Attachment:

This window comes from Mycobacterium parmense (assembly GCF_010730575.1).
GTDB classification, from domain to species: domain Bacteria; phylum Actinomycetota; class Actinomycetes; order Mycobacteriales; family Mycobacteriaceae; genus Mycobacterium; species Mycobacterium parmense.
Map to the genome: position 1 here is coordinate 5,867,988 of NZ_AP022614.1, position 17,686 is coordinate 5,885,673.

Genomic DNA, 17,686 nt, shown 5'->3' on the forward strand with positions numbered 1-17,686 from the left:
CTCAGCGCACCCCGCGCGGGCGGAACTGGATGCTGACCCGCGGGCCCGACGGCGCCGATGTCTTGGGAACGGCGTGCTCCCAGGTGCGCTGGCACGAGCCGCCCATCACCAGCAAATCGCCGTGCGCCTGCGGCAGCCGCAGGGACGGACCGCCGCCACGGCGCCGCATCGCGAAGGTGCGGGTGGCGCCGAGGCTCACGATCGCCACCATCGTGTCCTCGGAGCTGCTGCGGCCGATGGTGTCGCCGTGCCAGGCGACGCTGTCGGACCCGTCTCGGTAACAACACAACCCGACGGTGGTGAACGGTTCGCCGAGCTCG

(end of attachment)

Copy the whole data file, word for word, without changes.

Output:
This window comes from Mycobacterium parmense (assembly GCF_010730575.1).
GTDB classification, from domain to species: domain Bacteria; phylum Actinomycetota; class Actinomycetes; order Mycobacteriales; family Mycobacteriaceae; genus Mycobacterium; species Mycobacterium parmense.
Map to the genome: position 1 here is coordinate 5,867,988 of NZ_AP022614.1, position 17,686 is coordinate 5,885,673.

Genomic DNA, 17,686 nt, shown 5'->3' on the forward strand with positions numbered 1-17,686 from the left:
CTCAGCGCACCCCGCGCGGGCGGAACTGGATGCTGACCCGCGGGCCCGACGGCGCCGATGTCTTGGGAACGGCGTGCTCCCAGGTGCGCTGGCACGAGCCGCCCATCACCAGCAAATCGCCGTGCGCCTGCGGCAGCCGCAGGGACGGACCGCCGCCACGGCGCCGCATCGCGAAGGTGCGGGTGGCGCCGAGGCTCACGATCGCCACCATCGTGTCCTCGGAGCTGCTGCGGCCGATGGTGTCGCCGTGCCAGGCGACGCTGTCGGACCCGTCTCGGTAACAACACAACCCGACGGTGGTGAACGGTTCGCCGAGCTCG